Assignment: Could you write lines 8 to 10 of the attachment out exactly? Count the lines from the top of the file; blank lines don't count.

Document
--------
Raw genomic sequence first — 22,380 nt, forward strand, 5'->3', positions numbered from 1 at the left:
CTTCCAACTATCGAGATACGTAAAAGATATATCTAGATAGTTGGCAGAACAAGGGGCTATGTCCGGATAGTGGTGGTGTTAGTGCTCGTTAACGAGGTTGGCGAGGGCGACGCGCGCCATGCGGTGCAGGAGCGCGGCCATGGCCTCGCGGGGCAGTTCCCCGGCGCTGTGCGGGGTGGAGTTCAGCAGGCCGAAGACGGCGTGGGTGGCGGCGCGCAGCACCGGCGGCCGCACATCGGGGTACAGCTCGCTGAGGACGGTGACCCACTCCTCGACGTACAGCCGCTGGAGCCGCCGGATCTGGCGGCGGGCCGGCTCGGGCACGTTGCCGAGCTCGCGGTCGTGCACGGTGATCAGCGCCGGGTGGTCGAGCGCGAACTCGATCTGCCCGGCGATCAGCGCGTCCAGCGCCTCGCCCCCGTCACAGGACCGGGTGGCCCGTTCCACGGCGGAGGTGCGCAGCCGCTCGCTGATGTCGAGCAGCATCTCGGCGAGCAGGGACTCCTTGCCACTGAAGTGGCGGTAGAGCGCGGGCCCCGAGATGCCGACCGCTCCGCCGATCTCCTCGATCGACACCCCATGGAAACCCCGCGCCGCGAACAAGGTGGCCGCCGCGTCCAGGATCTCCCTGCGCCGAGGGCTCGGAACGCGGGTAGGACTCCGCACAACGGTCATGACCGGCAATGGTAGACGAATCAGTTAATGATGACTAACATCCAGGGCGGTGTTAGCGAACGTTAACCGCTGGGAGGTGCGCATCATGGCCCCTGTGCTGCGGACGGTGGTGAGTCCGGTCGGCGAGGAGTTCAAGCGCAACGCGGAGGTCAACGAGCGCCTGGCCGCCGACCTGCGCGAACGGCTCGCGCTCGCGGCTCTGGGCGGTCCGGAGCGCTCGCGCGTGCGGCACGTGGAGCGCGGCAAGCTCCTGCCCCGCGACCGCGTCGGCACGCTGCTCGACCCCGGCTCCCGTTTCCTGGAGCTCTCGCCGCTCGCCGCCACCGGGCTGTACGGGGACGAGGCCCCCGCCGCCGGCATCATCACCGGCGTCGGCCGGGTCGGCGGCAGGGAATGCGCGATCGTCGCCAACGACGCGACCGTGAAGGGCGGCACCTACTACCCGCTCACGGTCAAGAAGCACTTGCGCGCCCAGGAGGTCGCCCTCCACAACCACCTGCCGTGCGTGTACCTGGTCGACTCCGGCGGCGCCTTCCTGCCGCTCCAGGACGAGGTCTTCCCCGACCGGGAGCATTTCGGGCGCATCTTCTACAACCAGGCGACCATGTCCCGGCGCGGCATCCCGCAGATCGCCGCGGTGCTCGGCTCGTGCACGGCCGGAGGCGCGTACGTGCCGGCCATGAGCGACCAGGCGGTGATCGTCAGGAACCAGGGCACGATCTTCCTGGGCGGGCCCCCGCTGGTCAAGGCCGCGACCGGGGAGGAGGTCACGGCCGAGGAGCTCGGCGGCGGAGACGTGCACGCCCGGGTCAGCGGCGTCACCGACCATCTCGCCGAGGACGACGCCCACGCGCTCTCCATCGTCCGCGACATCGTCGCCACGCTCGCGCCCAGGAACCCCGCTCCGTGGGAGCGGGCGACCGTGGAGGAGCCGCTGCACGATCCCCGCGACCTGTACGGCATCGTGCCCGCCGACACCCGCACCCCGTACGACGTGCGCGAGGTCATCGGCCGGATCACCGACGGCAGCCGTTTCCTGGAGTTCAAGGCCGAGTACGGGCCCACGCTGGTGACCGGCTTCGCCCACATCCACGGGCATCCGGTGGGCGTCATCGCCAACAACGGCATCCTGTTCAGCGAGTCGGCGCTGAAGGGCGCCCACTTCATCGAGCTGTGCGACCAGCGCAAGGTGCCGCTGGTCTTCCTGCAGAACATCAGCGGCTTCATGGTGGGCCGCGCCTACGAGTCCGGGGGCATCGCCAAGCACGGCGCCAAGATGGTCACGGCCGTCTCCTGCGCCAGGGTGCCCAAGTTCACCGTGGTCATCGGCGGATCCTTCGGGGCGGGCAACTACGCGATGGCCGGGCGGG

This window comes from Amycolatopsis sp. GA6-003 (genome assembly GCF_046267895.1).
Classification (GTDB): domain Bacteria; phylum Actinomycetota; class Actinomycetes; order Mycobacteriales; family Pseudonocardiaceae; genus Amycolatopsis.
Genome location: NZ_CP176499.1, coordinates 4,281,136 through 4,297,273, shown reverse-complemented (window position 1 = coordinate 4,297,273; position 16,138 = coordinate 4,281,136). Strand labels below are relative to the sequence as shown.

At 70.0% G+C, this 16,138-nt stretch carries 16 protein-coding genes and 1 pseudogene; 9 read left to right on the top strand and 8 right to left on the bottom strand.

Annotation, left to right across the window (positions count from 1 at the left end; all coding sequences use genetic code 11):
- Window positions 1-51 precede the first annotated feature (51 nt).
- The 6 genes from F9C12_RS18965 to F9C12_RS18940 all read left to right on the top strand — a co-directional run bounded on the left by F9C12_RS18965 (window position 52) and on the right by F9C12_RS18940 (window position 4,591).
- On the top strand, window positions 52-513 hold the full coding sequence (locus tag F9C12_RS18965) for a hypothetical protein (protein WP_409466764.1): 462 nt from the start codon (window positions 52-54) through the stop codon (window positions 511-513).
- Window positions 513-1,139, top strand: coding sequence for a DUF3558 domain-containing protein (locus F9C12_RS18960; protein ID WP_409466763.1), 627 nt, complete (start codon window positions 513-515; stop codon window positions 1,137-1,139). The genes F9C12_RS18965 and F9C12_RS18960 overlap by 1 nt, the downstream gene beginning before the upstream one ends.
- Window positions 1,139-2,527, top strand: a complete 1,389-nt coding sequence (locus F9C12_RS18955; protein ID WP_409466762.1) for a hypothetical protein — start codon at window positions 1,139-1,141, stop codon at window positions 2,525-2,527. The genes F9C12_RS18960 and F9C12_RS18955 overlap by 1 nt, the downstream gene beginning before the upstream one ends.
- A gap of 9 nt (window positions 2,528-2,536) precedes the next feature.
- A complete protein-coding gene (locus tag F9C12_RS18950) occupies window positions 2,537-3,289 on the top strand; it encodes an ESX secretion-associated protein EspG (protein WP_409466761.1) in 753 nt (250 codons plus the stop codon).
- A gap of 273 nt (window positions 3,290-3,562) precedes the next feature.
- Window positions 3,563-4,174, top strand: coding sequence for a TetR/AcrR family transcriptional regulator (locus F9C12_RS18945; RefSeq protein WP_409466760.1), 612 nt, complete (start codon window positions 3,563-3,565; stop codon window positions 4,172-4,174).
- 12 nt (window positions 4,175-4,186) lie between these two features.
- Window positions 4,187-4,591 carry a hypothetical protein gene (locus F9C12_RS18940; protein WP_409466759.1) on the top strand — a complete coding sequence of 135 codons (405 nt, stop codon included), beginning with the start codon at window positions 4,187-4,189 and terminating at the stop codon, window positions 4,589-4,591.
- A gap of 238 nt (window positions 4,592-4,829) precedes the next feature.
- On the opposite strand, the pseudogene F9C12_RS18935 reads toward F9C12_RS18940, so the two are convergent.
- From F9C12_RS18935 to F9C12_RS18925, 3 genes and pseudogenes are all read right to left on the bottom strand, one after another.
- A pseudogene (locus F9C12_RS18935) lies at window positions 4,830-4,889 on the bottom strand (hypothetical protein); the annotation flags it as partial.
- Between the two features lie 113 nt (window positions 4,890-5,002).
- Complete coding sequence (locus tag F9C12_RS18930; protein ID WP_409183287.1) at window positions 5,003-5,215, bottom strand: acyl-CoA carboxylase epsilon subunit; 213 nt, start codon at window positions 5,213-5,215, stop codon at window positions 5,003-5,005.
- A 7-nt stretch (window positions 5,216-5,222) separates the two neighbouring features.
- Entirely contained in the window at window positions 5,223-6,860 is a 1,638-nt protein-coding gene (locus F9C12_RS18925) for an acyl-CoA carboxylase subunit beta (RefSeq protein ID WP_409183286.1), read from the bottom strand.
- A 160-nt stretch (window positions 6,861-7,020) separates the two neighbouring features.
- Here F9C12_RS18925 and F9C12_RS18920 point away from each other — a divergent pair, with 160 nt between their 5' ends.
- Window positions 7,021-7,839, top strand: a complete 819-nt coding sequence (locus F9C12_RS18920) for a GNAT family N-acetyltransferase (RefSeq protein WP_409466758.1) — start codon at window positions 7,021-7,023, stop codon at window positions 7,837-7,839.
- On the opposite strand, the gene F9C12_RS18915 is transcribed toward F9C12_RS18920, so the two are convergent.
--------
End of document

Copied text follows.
- Window positions 1-51 precede the first annotated feature (51 nt).
- The 6 genes from F9C12_RS18965 to F9C12_RS18940 all read left to right on the top strand — a co-directional run bounded on the left by F9C12_RS18965 (window position 52) and on the right by F9C12_RS18940 (window position 4,591).
- On the top strand, window positions 52-513 hold the full coding sequence (locus tag F9C12_RS18965) for a hypothetical protein (protein WP_409466764.1): 462 nt from the start codon (window positions 52-54) through the stop codon (window positions 511-513).